32nm is only available in GF for AMD and Intel Only. So to say Apple is lacking behind and 32nm has been in commercial production since 2010 is truly nonsense.
Quote:
Why Apple is sticking with Samsung and there ancient fabrication process? 45nm is so 2008. 32nm has been around since 2010 and yet Samsung continued to make Apple's chips with 45nm process. Imagine how much more energy efficient the iPad and iPhone would have been if their processors were made with 32nm process.

Then there is the different between Custom SoC and NAND / RAM, You can RAM and NAND chips within spec and quality and they would 99.9% work out with your memory controller. SoC has to be tweaked with different foundry and you cant just re make the chip on different fab since the tooling is different.
Edited by ksec - 5/2/12 at 8:48pm
post #12 of 36
Quote:
Originally Posted by Tallest Skil View Post

 

"Not in handhelds, they ain't." lol.gif It'll be a few years before they can compete with ARM.

I meant process technology. But with the latest Atom SoC (Mefield) they already compete very well with ARM.

 

http://www.anandtech.com/show/5365/intels-medfield-atom-z2460-arrive-for-smartphones

 

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post #13 of 36
Quote:
Originally Posted by Aizmov View Post

Why Apple is sticking with Samsung and there ancient fabrication process? 45nm is so 2008. 32nm has been around since 2010 and yet Samsung continued to make Apple's chips with 45nm process. Imagine how much more energy efficient the iPad and iPhone would have been if their processors were made with 32nm process.

 

Quote:
Originally Posted by Aizmov View Post

 

Intel already moved to 22nm! They are a full 2-year ahead of anyone. Their SSDs are 22nm and their Ivy Bridge processors are 22nm. Only the Intel Atom line of processors is still on 32nm.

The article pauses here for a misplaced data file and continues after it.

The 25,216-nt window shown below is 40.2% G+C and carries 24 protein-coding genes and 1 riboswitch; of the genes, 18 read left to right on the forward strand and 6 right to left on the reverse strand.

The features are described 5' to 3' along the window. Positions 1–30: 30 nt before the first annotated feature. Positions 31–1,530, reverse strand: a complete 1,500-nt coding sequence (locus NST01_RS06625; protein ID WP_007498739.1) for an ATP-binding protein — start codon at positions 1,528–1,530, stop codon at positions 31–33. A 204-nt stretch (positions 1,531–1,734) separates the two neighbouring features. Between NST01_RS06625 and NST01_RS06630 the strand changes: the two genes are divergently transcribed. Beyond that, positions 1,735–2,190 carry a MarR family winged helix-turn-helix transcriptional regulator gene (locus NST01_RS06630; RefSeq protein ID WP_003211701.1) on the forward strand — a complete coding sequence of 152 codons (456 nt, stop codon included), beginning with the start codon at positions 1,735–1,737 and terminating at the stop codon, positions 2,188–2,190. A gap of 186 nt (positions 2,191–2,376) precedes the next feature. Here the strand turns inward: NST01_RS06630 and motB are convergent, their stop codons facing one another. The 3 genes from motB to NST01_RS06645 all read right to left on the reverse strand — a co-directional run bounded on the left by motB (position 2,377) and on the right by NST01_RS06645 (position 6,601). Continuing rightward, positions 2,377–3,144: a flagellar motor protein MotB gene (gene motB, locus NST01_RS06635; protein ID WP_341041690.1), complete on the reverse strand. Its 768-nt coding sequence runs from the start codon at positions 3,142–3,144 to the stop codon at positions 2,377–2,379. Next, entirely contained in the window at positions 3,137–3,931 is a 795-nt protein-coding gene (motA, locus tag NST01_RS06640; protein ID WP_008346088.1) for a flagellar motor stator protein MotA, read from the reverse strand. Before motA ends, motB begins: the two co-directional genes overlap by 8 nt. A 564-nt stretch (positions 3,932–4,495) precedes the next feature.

Xeon is still at 32 nm, as well.

Notice, though, that Intel is not manufacturing ARM chips. Which ARM chip manufacturer is able to ship chips in multi-million quantities at 22 nm? That's right - NO ONE.

Even 32 nm is just now getting started - Samsung is shipping some chips at 32 nm, but not all. Name another supplier who can ship the quantities of ARM chips that Apple needs at less than 32 nm. Oh, yeah. No one.

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post #14 of 36
Quote:
Originally Posted by Aizmov View Post

I meant process technology. But with the latest Atom SoC (Mefield) they already compete very well with ARM.

 

http://www.anandtech.com/show/5365/intels-medfield-atom-z2460-arrive-for-smartphones

 

 


Yes, Intel has finally managed to produce a chip that's competitive with ARM for phones. Slower graphics performance, but better CPU performance with competitive battery life (if Anand's tests are representative).


However, Apple's pretty well entrenched with ARM. I don't see them switching to Intel and forcing all their developers to recompile unless there's a significant advantage. With Intel stabbing Apple in the back over the Ultrabook, it's going to take a MAJOR advantage for Apple to put more eggs in Intel's basket.

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post #15 of 36
Quote:
Originally Posted by jragosta View Post

 


Yes, Intel has finally managed to produce a chip that's competitive with ARM for phones. Slower graphics performance, but better CPU performance with competitive battery life (if Anand's tests are representative).